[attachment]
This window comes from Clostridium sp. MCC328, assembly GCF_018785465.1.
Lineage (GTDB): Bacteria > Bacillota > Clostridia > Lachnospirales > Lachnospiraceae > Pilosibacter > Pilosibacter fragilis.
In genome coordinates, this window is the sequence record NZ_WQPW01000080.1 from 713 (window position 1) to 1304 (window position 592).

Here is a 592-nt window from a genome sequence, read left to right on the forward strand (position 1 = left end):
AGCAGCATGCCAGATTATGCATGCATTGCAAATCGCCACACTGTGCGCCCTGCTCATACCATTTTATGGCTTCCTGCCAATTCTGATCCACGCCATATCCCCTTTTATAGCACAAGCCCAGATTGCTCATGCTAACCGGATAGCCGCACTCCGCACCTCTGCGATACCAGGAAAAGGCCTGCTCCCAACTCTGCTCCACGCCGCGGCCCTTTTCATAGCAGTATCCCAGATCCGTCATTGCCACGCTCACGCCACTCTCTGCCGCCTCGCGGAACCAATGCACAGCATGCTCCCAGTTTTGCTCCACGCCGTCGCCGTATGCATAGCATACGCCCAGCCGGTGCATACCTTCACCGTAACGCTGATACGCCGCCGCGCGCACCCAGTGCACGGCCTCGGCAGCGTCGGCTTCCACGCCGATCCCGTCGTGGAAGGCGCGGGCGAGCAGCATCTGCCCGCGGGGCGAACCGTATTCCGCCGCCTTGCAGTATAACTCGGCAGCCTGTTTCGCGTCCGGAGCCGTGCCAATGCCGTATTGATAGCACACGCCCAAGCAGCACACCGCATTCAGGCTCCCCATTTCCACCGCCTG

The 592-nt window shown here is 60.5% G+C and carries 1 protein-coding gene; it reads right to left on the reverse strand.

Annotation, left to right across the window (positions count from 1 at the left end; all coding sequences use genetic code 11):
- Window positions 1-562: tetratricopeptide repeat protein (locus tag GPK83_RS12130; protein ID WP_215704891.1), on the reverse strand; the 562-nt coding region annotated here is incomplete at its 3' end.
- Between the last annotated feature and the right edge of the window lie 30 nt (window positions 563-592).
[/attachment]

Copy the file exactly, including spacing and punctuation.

This window comes from Clostridium sp. MCC328, assembly GCF_018785465.1.
Lineage (GTDB): Bacteria > Bacillota > Clostridia > Lachnospirales > Lachnospiraceae > Pilosibacter > Pilosibacter fragilis.
In genome coordinates, this window is the sequence record NZ_WQPW01000080.1 from 713 (window position 1) to 1304 (window position 592).

Here is a 592-nt window from a genome sequence, read left to right on the forward strand (position 1 = left end):
AGCAGCATGCCAGATTATGCATGCATTGCAAATCGCCACACTGTGCGCCCTGCTCATACCATTTTATGGCTTCCTGCCAATTCTGATCCACGCCATATCCCCTTTTATAGCACAAGCCCAGATTGCTCATGCTAACCGGATAGCCGCACTCCGCACCTCTGCGATACCAGGAAAAGGCCTGCTCCCAACTCTGCTCCACGCCGCGGCCCTTTTCATAGCAGTATCCCAGATCCGTCATTGCCACGCTCACGCCACTCTCTGCCGCCTCGCGGAACCAATGCACAGCATGCTCCCAGTTTTGCTCCACGCCGTCGCCGTATGCATAGCATACGCCCAGCCGGTGCATACCTTCACCGTAACGCTGATACGCCGCCGCGCGCACCCAGTGCACGGCCTCGGCAGCGTCGGCTTCCACGCCGATCCCGTCGTGGAAGGCGCGGGCGAGCAGCATCTGCCCGCGGGGCGAACCGTATTCCGCCGCCTTGCAGTATAACTCGGCAGCCTGTTTCGCGTCCGGAGCCGTGCCAATGCCGTATTGATAGCACACGCCCAAGCAGCACACCGCATTCAGGCTCCCCATTTCCACCGCCTG

The 592-nt window shown here is 60.5% G+C and carries 1 protein-coding gene; it reads right to left on the reverse strand.

Annotation, left to right across the window (positions count from 1 at the left end; all coding sequences use genetic code 11):
- Window positions 1-562: tetratricopeptide repeat protein (locus tag GPK83_RS12130; protein ID WP_215704891.1), on the reverse strand; the 562-nt coding region annotated here is incomplete at its 3' end.
- Between the last annotated feature and the right edge of the window lie 30 nt (window positions 563-592).